• An increase in the introduction of new drugs.

These influences are clearly related: Declining out-of-pocket expenses will fuel demand for prescriptions. The introduction of new drugs always means an increase in unit cost, and it can also cause the number of prescriptions per patient to rise as agents used to prevent chronic diseases (e.g., the “statin” HMG-CoA reductase inhibitors for hypercho-lesterolemia) become standard for increasingly younger populations.

In my experience, even health care plans with the best information systems, robust pharmacy databases and rigorous physician education programs have seen a steady rise in the number of prescriptions per member during the last 10 years. The DHHS economists' report suggests that we can expect this pattern to worsen in the next decade and become a “hardened” trend in practice that neither individual physicians nor systematic programs are likely to influence much.

Another trend promising to increase the demand for prescriptions is direct-to-consumer marketing. The past five years have witnessed awesome growth in the power of the pharmaceutical industry to create demand for new medications through “direct detailing” on TV and the Internet. Even the most reasonable patients in my practice ask whether they're “missing out on something really great” by not taking a new lifestyle miracle drug that promises thinness, more hair or better sex. Clearly, the power of pharmaceutical marketing dwarfs the influence of the most informed and diplomatic physician trying to advocate for medically sound drug utilization within the constraints of the limited appointment times available for HMO members. The “good doctor” has become a cipher in patients' evaluation of whether a particular drug is right for them.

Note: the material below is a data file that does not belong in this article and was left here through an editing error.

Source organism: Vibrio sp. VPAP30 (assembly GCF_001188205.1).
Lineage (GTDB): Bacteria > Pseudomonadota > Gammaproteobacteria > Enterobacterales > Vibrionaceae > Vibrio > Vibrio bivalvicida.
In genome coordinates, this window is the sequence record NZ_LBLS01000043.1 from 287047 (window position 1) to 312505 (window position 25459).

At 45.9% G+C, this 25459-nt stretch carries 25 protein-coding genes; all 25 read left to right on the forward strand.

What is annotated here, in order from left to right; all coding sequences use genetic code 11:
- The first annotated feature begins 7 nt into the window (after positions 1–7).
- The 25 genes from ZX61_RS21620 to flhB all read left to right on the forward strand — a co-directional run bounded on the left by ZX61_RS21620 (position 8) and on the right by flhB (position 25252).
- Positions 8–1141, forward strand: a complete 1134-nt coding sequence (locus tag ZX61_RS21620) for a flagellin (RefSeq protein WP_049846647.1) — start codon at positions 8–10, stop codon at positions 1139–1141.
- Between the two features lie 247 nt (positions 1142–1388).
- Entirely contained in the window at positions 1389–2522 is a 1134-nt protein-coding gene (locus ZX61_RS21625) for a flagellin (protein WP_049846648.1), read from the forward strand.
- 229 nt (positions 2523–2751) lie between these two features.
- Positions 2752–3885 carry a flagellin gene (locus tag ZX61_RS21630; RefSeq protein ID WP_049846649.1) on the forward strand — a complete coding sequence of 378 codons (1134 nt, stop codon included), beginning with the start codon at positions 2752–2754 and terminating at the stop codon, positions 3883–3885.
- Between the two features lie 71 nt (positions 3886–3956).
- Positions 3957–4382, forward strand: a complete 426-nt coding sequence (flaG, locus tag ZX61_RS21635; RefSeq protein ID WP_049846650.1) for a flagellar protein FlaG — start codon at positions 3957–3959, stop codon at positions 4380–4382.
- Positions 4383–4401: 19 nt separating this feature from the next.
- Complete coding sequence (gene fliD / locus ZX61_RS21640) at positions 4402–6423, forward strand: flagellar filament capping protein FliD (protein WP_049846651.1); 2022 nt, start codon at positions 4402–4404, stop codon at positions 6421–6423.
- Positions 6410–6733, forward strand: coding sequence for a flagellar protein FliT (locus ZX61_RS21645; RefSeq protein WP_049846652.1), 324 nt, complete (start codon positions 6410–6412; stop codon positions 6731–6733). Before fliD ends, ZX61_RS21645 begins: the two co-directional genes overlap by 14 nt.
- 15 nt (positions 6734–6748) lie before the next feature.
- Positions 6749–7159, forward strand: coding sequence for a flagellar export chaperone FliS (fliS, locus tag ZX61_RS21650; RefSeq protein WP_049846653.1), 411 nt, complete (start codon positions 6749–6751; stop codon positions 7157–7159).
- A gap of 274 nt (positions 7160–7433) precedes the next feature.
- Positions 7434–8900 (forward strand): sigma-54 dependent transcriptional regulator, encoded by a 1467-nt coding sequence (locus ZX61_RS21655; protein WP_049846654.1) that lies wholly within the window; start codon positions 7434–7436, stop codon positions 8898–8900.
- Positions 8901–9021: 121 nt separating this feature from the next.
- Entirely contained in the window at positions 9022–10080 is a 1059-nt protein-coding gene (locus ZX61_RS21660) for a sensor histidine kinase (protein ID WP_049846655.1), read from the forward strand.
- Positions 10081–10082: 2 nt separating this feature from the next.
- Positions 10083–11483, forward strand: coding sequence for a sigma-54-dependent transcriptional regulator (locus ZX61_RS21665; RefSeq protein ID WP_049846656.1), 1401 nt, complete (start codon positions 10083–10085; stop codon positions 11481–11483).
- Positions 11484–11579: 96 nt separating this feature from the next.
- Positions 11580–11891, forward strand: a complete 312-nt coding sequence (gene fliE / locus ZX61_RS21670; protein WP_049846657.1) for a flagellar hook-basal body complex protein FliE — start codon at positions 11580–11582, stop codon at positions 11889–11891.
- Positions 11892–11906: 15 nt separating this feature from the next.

Contract with increases in mind

Despite having state-of-the-art information technology and the most aggressive drug UM programs, medical groups can expect their efforts to have less effect on prescription costs in the coming 10 years than they might have had in the past decade. All groups that assume risk for pharmacy expenses would be well-advised to include the estimated 6 percent cost increase as a baseline in risk-sharing contracts with insurers. The size of the account may well determine whether a medical group wants to contract for pharmacy risk at all. (For some questions to consider before assuming pharmacy risk, see “Should our group take risk for pharmacy costs?”)

Should our group take risk for pharmacy costs?

Is assuming pharmacy risk worth the risk? Here are some questions to consider:

  • Can your medical group prescribe medications more cost-effectively than everyone else in the community — but still similarly? Even as you try to manage drug costs, your prescription practices will need to parallel community practices. Variation from community norms will prompt patient questions and the need for increased patient education (either in the exam room or as a separate program, with some expense). On the brighter side, varying from community prescribing practices may actually improve patient outcomes. Capture this information as best you can and report it (advertise it!) to insurers and patients alike.